- For quite a few years now, maybe 30 or so, I’ve been an enormous fan of the caricature paintings/illustrations of Philip Burke. I first came to know his work in the magazine section of the NY Daily News way back when I lived in my parents’ home. They religiously bought the paper, and Burke’s illustrations graced this magazine weekly. I don’t believe his style at the time was quite as violent as it is today – he found that just as he left the News and moved into the larger world.
He was also working weekly in the Village Voice with beautiful pen and ink sketches that alone were enough reason to buy that paper. There was a sharp influence from the work being done by Ralph Steadman without any hint of imitation.
In the 1980s he moved over to Vanity Fair and that’s when the oil painted caricatures just blossomed. The colors were outrageous and wholly his view of the world. Somehow it always seemed appropriate for the celebrities, politicians and rock stars to be colored so garishly.
He’s been lauded by just about everyone, so I’m not about to say anything that hasn’t been already recorded. I’ve meant to write my thoughts on his work for some time, so this is long overdue. It’s just that his artwork has been front and center for me for so long, that it’s one of those rarely discussed treasures that have been sitting in the corner of my eye for most of my adult life. I find his work brilliant.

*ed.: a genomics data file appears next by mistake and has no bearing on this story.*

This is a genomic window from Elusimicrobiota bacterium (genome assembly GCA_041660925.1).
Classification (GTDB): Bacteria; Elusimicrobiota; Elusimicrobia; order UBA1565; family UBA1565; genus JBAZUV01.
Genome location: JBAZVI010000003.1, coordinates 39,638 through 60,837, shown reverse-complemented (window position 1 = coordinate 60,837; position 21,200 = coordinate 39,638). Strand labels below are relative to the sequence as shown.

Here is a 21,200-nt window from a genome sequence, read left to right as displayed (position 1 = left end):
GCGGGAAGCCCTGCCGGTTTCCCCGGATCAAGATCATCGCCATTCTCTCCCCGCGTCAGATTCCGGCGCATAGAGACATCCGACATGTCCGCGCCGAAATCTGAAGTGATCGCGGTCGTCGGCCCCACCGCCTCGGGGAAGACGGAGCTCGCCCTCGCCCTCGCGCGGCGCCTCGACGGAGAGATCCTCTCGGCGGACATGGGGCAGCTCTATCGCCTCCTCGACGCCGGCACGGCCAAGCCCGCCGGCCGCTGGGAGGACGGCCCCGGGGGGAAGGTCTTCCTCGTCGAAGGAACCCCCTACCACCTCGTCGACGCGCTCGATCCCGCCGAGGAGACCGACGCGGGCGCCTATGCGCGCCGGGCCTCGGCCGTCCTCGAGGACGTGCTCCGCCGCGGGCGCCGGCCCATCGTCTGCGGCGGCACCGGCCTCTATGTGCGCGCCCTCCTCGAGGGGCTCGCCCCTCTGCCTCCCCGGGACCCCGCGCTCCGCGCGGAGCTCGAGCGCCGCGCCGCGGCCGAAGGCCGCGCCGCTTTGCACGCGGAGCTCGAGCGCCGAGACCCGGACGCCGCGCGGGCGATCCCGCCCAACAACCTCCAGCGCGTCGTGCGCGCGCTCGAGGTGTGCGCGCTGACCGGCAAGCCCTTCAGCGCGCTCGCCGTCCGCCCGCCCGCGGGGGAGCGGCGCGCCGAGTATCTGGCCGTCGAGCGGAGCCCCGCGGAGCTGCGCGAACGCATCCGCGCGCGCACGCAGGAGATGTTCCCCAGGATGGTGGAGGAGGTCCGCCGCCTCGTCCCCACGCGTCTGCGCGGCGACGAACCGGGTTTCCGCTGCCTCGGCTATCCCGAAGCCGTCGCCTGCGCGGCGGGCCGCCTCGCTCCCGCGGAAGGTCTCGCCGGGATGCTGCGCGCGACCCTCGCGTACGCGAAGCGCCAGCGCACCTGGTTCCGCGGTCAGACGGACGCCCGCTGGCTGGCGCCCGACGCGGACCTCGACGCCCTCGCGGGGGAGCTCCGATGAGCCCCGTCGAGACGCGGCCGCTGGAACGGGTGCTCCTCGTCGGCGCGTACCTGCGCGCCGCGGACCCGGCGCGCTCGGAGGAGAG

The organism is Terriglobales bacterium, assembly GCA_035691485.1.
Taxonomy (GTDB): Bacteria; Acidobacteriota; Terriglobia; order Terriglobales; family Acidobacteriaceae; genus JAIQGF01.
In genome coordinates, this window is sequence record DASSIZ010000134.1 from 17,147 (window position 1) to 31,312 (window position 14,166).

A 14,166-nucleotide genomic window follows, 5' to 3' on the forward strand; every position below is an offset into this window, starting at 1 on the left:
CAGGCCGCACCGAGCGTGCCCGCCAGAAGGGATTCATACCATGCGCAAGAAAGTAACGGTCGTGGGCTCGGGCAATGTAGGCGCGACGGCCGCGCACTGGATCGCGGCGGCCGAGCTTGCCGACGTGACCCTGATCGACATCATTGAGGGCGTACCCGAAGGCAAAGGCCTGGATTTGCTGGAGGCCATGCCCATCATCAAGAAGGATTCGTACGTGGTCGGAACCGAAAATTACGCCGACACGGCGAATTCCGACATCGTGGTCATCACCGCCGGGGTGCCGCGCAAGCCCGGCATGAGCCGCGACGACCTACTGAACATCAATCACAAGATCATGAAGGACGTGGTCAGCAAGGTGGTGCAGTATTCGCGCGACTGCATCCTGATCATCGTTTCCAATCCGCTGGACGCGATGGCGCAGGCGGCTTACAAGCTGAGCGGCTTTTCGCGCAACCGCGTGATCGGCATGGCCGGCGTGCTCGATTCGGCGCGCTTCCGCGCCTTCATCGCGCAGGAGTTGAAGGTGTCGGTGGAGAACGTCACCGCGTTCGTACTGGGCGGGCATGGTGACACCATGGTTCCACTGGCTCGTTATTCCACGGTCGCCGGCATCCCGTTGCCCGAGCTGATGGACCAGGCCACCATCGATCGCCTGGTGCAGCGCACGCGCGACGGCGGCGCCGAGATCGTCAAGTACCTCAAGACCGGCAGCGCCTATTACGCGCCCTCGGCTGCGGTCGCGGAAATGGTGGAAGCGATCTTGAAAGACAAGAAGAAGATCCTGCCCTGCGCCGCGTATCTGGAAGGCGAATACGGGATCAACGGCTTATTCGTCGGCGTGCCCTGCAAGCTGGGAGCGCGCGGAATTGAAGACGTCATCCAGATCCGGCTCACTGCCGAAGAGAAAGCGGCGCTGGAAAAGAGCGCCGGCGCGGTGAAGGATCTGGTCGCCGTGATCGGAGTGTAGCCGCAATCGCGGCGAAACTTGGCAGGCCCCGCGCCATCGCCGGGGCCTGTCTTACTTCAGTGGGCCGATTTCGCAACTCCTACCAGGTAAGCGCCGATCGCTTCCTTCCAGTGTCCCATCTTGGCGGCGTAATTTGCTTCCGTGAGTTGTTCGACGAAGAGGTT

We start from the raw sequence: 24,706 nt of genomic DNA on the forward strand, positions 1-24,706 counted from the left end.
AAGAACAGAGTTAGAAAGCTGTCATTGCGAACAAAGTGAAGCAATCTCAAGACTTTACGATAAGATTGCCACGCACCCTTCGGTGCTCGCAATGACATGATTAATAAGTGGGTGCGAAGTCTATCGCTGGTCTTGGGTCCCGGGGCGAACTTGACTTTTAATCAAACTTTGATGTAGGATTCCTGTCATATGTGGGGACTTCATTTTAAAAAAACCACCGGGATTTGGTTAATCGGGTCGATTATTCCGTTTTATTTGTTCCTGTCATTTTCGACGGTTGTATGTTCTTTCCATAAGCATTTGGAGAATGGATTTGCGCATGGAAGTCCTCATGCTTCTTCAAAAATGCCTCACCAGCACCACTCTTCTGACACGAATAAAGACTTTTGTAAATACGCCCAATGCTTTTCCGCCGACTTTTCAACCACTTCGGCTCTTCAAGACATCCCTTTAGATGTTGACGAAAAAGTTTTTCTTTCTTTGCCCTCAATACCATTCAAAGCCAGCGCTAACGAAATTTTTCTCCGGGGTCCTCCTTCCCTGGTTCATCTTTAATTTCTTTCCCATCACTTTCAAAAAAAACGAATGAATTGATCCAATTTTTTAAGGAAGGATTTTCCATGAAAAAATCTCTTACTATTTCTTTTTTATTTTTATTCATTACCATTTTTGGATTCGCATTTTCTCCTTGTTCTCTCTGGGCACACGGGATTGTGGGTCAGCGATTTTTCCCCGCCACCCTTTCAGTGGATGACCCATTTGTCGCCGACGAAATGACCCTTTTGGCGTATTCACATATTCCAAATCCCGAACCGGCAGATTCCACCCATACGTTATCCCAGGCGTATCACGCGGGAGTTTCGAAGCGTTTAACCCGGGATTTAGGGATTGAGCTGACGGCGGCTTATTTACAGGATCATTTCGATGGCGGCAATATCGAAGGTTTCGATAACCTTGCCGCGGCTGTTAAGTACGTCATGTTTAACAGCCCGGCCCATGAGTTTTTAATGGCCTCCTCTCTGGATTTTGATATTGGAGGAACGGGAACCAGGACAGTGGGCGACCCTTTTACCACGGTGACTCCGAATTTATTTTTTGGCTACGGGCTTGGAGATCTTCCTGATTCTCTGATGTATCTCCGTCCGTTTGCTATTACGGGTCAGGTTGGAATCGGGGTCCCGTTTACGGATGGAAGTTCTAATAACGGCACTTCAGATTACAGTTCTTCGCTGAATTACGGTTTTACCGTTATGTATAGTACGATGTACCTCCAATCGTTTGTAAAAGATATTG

Burke works out of Buffalo, New York. There are a couple of pieces he seems to have done as a quick draw artist painting in public. Particularly noted is one of Chuck Mangione he painted on a bench as part of a fund raising event for Nazareth College.
I’d spent a couple of hours this weekend just sorting through a lot of his work on-line. From the site set up at L.B. Madison Gallery to the caricatures at the NYObserver to the great post of vintage Burke posted by fellow artist, Stephen Kroninger at Drawger.
From these random posts I’ve pulled a bunch of images that I’d love to share with you. If you have any thoughts of purchasing lithographs of any of these, many are available at the L.B. Madison FIne Art Gallery, and I’d recommend you take a look there.
I’ll start with this image of Ralph Steadman from the Village Voice.
I pulled this from the Drawger site.
Here are a couple of news anchors, Anderson Cooper and George Stephanopolis –
the most current image from the latest edition of the National Observer.
Most of the rest of these images are at the L.B.Madison Gallery.
Let me end with this brilliant portrait of Alexander Haig from
the Village Voice in the 1970s. Haig died this past week.
Also from Drawger.
There’s also another post at Drawger – More Burke.
I suggest you check out this post, the line work is exhilerating.